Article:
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France: Evaluation of Summit Performance
(1997 Denver Summit)

France's performance at the Denver Summit of the Eight has been significantly influenced by it's current domestic situation. With Lionel Jospin installed as the new Prime Minister, he and Chirac are at ideological odds. This situation allows Chirac extremely little room to act freely and independently in committing his country to objectives that he cannot guarantee Jospin and his parliament will support. As a result, ambition on the part of the French delegation and President Chirac was not as high as in recent years, when he was unaffected by the limitations of France's present 'cohabitation'. With this in mind, Chirac was still able to make significant progress in some specific areas of concern to France.

1. Unemployment and Job Creation A-

The subject of employment and job creation is mentioned or alluded to over seven times in the first ten points of the Denver Communiqué of the Eight. This indicates the high priority that all members at the table attach to employment issues in the context of overall economic growth. A strong link has also been established between economic stability and current social issues, including unemployment and job creation strategies. The Statement by Seven made it clear that accelerating economic growth is the short and long term objective for all, but went further to take into consideration the individual circumstances of those present. This is what France wanted; to be identified as having a unique set of problems hindering growth that call for a unique set of solutions. Fiscal austerity is no longer given such great precedence over the fight against unemployment and the need to develop sound social policies.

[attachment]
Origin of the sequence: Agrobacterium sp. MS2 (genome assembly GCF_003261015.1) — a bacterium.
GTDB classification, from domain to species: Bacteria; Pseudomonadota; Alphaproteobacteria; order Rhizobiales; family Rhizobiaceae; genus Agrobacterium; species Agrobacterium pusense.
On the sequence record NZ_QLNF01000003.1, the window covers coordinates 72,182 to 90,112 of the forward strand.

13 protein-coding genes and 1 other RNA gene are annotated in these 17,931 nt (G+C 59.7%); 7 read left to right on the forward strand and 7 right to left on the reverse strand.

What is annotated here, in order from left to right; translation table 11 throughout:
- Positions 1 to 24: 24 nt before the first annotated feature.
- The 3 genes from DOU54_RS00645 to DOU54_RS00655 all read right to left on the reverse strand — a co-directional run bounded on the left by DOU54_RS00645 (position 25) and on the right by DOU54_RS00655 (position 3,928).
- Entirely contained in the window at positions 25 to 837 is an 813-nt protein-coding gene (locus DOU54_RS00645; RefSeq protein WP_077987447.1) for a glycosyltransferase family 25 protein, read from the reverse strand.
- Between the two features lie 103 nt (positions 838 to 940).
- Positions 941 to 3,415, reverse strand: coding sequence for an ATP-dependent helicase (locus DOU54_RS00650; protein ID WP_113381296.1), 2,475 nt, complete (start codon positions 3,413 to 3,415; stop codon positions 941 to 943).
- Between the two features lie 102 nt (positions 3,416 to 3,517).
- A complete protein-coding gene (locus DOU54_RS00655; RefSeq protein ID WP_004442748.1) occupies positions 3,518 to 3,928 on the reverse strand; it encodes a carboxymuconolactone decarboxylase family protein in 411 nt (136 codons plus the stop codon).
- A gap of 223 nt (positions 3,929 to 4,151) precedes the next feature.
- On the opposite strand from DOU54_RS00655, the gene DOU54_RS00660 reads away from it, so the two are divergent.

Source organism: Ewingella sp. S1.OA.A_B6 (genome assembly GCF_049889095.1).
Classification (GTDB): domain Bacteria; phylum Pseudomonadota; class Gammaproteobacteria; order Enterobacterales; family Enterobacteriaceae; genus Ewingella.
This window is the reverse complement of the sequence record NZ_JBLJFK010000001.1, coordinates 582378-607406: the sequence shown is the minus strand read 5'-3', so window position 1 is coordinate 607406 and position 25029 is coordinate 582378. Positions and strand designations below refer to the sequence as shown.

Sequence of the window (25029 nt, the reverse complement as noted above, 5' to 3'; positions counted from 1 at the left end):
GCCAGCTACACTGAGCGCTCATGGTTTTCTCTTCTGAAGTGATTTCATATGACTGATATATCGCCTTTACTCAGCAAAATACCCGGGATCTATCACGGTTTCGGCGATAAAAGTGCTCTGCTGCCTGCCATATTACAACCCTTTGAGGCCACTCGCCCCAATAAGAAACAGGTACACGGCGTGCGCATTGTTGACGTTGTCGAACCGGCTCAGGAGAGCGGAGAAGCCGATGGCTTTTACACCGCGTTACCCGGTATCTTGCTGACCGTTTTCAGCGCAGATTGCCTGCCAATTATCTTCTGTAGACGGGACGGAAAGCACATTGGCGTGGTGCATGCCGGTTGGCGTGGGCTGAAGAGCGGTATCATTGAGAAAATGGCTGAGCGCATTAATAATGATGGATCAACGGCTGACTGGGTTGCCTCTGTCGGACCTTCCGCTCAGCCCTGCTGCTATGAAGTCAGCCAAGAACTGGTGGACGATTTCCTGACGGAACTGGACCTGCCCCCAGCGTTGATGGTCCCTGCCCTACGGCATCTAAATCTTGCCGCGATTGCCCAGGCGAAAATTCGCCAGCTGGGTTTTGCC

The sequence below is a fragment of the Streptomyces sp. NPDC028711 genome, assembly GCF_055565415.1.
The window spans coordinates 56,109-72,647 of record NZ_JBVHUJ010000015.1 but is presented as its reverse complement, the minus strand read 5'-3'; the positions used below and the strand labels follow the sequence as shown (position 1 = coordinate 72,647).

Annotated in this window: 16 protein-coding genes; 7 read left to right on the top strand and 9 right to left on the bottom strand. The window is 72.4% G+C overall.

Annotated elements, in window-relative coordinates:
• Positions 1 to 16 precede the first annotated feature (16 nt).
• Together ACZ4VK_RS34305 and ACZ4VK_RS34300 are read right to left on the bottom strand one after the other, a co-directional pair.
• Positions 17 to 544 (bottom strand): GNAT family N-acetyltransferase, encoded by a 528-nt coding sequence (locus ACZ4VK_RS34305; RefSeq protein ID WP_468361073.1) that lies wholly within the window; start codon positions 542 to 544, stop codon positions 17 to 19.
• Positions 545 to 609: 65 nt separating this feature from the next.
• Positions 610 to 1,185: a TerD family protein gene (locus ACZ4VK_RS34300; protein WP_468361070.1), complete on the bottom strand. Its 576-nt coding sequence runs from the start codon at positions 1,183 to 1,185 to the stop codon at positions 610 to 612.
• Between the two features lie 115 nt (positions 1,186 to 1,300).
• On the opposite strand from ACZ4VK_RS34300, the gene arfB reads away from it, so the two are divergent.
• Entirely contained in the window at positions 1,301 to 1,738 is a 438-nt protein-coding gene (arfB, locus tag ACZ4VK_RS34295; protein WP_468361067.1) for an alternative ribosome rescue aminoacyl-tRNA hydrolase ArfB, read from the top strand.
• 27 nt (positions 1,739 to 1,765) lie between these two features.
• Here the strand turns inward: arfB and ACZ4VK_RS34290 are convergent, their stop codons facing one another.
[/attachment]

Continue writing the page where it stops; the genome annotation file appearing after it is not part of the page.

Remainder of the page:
2. Development in Africa A